What Has Angie Harmon Banned Sasha Alexander From Wearing on the 'Rizzoli & Isles' Set?
Plus, the on and off-screen friends preview what's next for Jane and Maura in Season 4.
When Angie Harmon and Sasha Alexander entered the interview cubicle at a recent press day for Season 4 of their top-rated crime series "Rizzoli & Isles," the duo was finalizing their plans to attend the network's murder mystery bash together later that evening. When Alexander complained that her energy level was bottoming out and Harmon offered to share her coffee, the former "NCIS" star, who worries about getting diabetes like her father did, knew to decline the swig of Starbucks because Harmon adds too much sugar. They finish each other's sentences, laugh at each other's jokes, and give each other fashion advice.
Take the time, for instance, that Harmon forbade her co-star to wear Birkenstocks on set. "We were in rehearsal and I look down in literally the middle of the scene and I'm like, 'Listen, Maura, you, um, what are those?' I completely came out of character when I saw her shoes. She's like, 'They're Birkenstocks.' I'm like, 'No, those have to go. You can't wear those ever again. I can't even rehearse with you right now,'" Harmon recalls, giving her best stink-eye anytime Birkenstocks are mentioned. "But Celine just came out with these 'Birkenstocks' lined with fur. I went in, bought a pair — not cheap — just to play a joke on her because my favorite thing is to make her laugh. I walked into the set and said, 'Well, hello.' [She lifted her leg and demonstrated how she showed off the sandals.] If you're going to wear Birkenstocks, they need to look like these."
Alexander responded to the recollection with a slight eye roll before a mini-squeal of delight. "It is the couture Birkenstock. But now she's going to give them to me."
It would appear that Harmon and Alexander have taken their work home with them. Just as the friendship between medical examiner Maura Isles and no-nonsense Boston cop Jane Rizzoli has grown fiercely over three seasons, so has the real-life bestie bond of the actresses who play them. "One thing that I've always liked about our show and feel helped in the beginning was that the audience has been growing with the girls and gotten to know them as they've gotten to know each other. When we started the show, they weren't besties who grew up together. They're individuals doing their jobs really well," Alexander explained. "We didn't force the audience. Don't you love them? Aren't they cute because they dress the same way? [Instead the audience] has been part of that process. They've gone through a lot; they're at a different place, and they're exploring that more in Season 4. It's fun to have the scenes together, but you could do a whole episode that is all Jane."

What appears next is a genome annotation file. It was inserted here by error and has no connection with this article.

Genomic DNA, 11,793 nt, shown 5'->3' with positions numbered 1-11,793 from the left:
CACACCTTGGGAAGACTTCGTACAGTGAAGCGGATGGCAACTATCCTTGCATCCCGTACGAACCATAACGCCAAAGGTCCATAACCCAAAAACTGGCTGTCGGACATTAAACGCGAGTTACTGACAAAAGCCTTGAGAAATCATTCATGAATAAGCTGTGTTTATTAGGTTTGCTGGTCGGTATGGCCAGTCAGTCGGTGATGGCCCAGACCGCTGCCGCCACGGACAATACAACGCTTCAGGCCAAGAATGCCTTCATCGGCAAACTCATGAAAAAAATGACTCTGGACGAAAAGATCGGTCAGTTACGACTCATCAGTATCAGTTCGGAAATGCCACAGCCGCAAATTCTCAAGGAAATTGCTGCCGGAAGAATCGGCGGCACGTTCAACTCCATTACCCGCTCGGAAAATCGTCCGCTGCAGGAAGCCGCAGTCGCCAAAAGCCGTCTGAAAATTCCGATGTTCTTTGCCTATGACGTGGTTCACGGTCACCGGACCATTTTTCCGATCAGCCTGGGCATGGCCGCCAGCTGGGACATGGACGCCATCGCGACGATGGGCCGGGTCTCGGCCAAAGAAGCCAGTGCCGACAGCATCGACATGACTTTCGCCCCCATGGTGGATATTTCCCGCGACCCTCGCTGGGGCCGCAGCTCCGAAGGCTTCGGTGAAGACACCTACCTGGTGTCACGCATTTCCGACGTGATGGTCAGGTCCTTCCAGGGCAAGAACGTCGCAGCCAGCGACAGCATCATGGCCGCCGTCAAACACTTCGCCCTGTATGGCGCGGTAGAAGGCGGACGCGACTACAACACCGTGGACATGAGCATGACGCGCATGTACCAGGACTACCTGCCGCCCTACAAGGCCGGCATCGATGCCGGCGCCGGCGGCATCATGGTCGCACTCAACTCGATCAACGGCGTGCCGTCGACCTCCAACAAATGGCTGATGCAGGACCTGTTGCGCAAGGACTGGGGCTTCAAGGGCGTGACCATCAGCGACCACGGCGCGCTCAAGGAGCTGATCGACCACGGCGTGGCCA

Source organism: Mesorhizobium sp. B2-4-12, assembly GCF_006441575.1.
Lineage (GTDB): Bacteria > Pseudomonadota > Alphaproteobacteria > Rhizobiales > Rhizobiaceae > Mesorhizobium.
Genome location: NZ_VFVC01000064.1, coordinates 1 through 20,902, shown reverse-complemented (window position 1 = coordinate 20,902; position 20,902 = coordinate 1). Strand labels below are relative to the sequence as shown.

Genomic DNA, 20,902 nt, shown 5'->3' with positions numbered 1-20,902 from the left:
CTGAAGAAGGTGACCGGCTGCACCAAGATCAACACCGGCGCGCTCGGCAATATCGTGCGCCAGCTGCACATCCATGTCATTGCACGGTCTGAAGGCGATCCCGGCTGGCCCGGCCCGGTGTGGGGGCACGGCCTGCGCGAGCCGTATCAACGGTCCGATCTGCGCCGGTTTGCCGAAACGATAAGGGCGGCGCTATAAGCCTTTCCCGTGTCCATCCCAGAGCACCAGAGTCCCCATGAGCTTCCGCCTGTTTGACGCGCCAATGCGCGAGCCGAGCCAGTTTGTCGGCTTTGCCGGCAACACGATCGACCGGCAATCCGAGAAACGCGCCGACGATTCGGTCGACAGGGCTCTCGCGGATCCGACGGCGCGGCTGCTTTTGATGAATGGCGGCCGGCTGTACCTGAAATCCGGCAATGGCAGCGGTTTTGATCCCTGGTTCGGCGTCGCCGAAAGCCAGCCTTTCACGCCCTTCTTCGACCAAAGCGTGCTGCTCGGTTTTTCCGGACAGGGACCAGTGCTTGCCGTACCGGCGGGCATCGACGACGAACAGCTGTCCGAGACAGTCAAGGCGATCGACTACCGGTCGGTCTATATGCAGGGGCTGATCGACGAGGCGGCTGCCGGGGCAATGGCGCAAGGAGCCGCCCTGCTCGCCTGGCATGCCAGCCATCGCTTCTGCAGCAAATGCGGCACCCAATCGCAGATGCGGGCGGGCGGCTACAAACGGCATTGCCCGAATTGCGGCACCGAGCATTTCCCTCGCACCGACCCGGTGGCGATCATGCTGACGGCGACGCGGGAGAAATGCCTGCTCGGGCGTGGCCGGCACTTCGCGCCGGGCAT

Harmon was quick to add, "Or the reverse."
Season 4 picks up with Rizzoli trying to lift Isles out of the deep funk that donating a kidney to save a half-sister she barely knows without so much as a thank-you from her family caused. Alexander said, "Stuff dealing with Maura's family is affecting Jane and the other detectives. It is personal and very intertwined and makes Maura realize that Jane is her family, and she's not sure who these people are to her."